Joseph was sorely tempted to end the saga then and there. His brothers recognized their earlier actions as erroneous and they expressed remorse – two critical steps of repentance. Joseph was overcome with emotion and had to weep out of his brothers’ sight and collect himself. But Joseph had to follow through, he had to test their sincerity. The Rambam has strict standards for repentance. One cannot simply say sorry and move on. One must change to the point that one would not repeat the sin if tempted again. Joseph was putting their resolve on the line, creating a similar circumstance where Rachel’s son was being favoured. Judah, the same son of Leah who had earlier instigated the sale of Joseph, now stood up to save the son of Rachel, offering himself in Benjamin’s stead. The repentance was complete. The brothers, in similar circumstances to their first crime, now acted differently, protecting their brother in an impressive display of loyalty, without any resentment or jealousy. Now Joseph could openly forgive.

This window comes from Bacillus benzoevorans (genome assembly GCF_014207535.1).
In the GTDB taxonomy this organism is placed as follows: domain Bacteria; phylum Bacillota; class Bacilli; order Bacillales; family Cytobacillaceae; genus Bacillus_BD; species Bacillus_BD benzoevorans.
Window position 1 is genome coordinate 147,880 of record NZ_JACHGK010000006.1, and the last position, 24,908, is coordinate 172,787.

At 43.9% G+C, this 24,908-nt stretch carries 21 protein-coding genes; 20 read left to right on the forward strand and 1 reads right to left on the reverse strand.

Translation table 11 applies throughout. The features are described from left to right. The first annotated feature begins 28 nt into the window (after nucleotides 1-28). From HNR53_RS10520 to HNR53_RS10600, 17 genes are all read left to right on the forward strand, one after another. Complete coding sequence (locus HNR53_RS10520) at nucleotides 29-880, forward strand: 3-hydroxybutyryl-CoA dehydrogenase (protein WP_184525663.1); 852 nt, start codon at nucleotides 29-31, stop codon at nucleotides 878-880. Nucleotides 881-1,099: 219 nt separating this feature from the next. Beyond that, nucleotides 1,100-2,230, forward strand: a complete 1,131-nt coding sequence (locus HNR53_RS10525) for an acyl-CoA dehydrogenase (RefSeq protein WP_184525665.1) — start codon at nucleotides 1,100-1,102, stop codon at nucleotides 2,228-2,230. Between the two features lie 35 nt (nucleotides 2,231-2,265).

How was it possible for Joseph to forgive his brothers for their grievous crime against him? What kind of mental strength did Joseph draw upon to be so benevolent to his brothers? Dr. David Pelcovitz, a well known psychologist in NY, explains that Joseph had the ability to see the positive that emerged from his tortured life. Even as he revealed his identity to his brothers he promoted a positive narrative of his suffering, pointing to the good that came out of this, enabling Joseph to provide sustenance for the family at this time of need. “It was God’s plan all along,” Joseph asserted.
Joseph had developed a positive perception of his destiny. This wasn’t always the way Joseph related to his plight. A shift occurred at a particular time, changing the way Joseph viewed his ordeals. When his first child was born Joseph named him Menashe, which connotes loss and forgetfulness. Joseph gave him this name because he felt bereft from the house of his father. But there was a switch that happened between Menashe’s birth and the birth of Joseph’s second son. The name Ephraim expressed Joseph’s recognition of the positive and fruitful tools God had given him despite the hardships. Joseph now came to realize the fulfillment of his destiny, and he understood that the hardships were all building blocks to reach this destiny. When we are able to view the positive outcomes of a hurtful event we are better able to forgive those who put us in such circumstances.